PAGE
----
Town of Stettler residents with pet dogs and cats should be aware that 2016 pet licences expired as of Jan. 1, 2017, and must be renewed.
The cost to register a pet depends on the animal and its reproductive abilities, with unspayed and unneutered animals costing more to licence.
Residents can take advantage of the town’s less expensive pet registry fees up until Tuesday, Jan. 31. The cost to register a spayed dog or cat is $15, or $40 for an intact dog or cat. After Jan. 31, the cost goes to $25 and $50 respectively. Replacement tags cost $15.
“The No. 1 reason for me to licence is knowing that if your pet gets off leash or runs off, if it’s found and licenced we can return it home,” Leann Graham, director of planning and development for the town, said.
She noted the town’s approach is always education before enforcement, so if the town finds out there’s unlicenced dogs or cats, owners don’t need to worry about an immediate fine.
“We send out notices and warnings long before it comes to enforcement,” Graham said.
When licencing pets, owners need to bring the relevant information, which includes microchip identification number or tattoo identification numbers, spay/neuter certificates, and address (physical and mailing).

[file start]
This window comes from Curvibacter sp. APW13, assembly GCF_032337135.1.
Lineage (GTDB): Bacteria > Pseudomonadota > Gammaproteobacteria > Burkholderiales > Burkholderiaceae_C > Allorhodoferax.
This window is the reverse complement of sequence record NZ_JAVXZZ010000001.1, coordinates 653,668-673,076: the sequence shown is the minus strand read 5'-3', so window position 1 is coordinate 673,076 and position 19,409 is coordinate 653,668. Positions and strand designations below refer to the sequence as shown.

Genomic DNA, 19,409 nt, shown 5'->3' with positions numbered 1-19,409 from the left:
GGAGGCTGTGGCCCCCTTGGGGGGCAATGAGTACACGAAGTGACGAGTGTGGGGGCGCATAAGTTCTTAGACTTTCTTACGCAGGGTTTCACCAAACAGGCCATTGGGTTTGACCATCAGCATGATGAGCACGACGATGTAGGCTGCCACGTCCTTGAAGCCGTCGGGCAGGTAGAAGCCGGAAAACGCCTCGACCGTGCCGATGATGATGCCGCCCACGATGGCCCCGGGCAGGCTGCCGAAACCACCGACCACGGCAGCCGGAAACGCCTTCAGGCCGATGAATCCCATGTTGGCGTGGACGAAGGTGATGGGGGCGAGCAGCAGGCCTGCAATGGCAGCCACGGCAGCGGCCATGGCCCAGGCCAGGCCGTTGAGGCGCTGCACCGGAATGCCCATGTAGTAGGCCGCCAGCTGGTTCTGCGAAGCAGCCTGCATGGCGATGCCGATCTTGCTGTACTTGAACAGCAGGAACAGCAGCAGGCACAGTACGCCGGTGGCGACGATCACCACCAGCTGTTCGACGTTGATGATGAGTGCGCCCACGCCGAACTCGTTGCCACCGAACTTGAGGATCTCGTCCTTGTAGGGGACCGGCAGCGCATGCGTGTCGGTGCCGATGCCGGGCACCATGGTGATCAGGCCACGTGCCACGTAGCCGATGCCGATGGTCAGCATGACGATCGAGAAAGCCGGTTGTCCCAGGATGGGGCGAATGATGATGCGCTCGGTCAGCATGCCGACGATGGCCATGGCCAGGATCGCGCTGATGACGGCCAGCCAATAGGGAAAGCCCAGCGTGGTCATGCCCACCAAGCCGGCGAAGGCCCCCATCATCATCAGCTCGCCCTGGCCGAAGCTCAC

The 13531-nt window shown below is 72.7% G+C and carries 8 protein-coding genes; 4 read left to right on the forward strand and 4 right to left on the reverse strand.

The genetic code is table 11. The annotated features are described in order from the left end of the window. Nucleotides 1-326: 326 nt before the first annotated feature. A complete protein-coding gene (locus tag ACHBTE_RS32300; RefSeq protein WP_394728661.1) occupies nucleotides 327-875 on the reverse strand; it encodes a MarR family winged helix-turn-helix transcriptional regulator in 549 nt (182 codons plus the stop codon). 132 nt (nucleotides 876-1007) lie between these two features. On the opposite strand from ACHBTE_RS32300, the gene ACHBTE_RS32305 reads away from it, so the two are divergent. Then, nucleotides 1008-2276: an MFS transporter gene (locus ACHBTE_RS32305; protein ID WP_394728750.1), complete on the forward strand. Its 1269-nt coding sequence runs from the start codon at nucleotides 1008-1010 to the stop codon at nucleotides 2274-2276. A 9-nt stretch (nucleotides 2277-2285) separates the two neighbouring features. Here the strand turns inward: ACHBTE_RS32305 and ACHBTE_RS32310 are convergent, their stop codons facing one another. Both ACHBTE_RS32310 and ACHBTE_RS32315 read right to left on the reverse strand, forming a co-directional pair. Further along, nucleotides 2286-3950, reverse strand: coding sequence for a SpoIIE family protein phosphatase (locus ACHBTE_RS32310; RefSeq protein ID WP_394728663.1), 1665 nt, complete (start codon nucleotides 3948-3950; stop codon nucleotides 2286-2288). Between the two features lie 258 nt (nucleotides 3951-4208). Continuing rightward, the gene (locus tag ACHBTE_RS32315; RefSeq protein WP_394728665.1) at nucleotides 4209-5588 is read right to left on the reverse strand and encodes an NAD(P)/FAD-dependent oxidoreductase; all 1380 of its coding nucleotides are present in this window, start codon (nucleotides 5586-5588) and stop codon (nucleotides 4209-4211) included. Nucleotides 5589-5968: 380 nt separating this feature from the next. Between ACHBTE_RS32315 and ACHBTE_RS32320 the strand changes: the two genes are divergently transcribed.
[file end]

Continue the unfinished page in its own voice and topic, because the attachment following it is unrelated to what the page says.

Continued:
The tags help ensure if a beloved pet goes missing and is found, it can be identified and returned to its owner. Anyone who finds a pet with a tag can simply phone Alberta Animal Services or the town’s office with the registration number on the tag.
If a dog isn’t licenced, sneaks out and is picked up by animal services, not only will the owner be looking forward to a no-licence fine, they may also incur a dog at large fine, which could require a trip to court to answer to the charges.
Licence fees help fund animal services and shelters, spay/neuter clinics, and stray dog/cat adoption programs.
The decreased fee for altered animals is an incentive to convince people to take the time to spay and neuter. In six years, an unspayed dog and her offspring can have 67,000 puppies. Two breeding cats, plus all their kittens’ kittens, add up to about 80 million cats in 10 years.
Spaying and neutering also reduces some negative behaviour associated with the reproductive system, such as going into heat, urine marking, urge to roam and aggressive. It also offers the medical benefit of reducing the risks of uterine and ovarian cancers in felines.
The town’s bylaws require all dogs and cats six weeks of age or older to be licenced. The bylaw also permits a total of three dogs and three cats per dwelling. The fine for not licencing an animal is $100.